- L(+) Lactic Acid 25mg
- Acetic Acid 30 mg
Kombucha Benefits and Probiotics
This ancient health tonic is attributed with several health benefits. The nutrients it contains are wonderful at supporting the body in various ways. It is important to note that while there is an abundance of anecdotal evidence from avid supporters, studies about kombucha are lacking.
To be clear- it isn’t some magic pill or silver bullet, but it may help the body function well by supporting:
- Liver detoxification
- Improved pancreas function
- Increased energy
- Better digestion
- Improved mood (helps with anxiety/depression)
- Reducing Candida (yeast)
- Helps nutrient assimilation
- May be beneficial for weight loss
These benefits could be partially due to the concentration of beneficial enzymes and acids present in kombucha, including Gluconacetobacter, Lactobacillus and Zygosaccharomyces.
1. Improving Digestion
The research is still out on the specific way Kombucha affects digestion, but we do know that it contains probiotics, enzymes and beneficial acids and these have been researched for their health benefits.
Harvard Medical School explains that a healthy gut will have 100 trillion + microorganisms from 500 different identified species. In this sense, we truly are more bacterial than human. There has been a lot of emerging research on the dangers of an overly sanitary environment and how overuse of antibiotics and antibacterial soaps and products is literally changing the structure of our gut.
Drinks like Kombucha, Water Kefir, Milk Kefir, and fermented food like Sauerkraut contain billions of these beneficial bacteria, enzymes and acids that help keep the gut in balance.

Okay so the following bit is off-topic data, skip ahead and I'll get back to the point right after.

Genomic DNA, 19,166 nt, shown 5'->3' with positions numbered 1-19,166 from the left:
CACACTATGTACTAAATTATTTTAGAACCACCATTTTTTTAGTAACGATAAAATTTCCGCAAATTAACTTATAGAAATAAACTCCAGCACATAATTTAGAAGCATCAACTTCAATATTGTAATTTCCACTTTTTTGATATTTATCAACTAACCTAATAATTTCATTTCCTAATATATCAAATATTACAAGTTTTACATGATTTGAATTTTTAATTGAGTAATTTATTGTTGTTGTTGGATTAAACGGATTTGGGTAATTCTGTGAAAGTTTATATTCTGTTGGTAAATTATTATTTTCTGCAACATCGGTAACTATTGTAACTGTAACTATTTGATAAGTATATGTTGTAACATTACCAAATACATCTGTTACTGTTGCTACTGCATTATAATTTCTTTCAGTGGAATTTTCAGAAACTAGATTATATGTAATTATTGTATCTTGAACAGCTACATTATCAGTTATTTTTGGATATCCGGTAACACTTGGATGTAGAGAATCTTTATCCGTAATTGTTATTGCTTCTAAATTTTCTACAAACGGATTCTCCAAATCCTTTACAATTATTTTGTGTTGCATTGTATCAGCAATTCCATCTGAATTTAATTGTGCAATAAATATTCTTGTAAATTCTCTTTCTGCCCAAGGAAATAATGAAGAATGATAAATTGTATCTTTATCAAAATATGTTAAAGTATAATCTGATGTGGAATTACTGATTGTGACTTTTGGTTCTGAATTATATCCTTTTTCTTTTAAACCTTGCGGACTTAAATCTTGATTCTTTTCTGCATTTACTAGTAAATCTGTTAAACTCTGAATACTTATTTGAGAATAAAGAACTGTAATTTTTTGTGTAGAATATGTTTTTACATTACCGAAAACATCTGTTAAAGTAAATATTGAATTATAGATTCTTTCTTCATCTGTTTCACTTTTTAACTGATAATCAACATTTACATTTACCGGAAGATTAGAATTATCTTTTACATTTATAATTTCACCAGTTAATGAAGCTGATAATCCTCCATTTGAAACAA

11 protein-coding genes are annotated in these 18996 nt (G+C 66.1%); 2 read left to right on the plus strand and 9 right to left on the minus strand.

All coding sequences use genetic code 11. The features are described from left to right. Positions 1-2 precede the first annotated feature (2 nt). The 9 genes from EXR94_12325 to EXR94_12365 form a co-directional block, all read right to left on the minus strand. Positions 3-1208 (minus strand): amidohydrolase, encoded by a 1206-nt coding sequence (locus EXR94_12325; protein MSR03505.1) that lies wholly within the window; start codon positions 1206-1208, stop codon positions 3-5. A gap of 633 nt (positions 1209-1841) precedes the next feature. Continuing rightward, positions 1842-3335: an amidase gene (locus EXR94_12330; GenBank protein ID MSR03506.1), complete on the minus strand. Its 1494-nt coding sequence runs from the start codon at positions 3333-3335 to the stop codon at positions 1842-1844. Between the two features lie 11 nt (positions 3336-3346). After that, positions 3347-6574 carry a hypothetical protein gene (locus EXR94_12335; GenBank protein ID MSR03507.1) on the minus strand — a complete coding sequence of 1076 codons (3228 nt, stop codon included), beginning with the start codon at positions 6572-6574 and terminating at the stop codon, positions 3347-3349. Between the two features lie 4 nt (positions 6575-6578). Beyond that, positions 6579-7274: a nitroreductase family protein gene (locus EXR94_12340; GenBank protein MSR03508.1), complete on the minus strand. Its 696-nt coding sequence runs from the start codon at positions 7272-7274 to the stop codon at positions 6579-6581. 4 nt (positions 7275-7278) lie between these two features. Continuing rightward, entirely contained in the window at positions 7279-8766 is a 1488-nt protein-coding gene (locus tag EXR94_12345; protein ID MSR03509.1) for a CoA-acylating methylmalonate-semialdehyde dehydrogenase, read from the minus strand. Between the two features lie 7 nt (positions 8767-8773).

Kombucha can also help heal candida yeast from overpopulating within the gut because it helps restore balance to the digestive system. Kombucha is a great way to fight candida because it contains live probiotic cultures that help the gut to repopulate with good bacteria while crowding out the candida yeast. Kombucha does have bacteria, but these are not harmful pathogen bacteria, instead they are the beneficial kind (called “apathogens”) that compete with “bad” pathogen bacteria in the gut and digestive tract.
One thing to mention here is that candida or other digestive problems can sometimes be complicated issues to fix and symptoms might actually get worse before getting better. This doesn’t mean that kombucha isn’t effective or is exacerbating the problem, just that gut problems aren’t always a straight path to healing and at times some patience or trial and error is needed.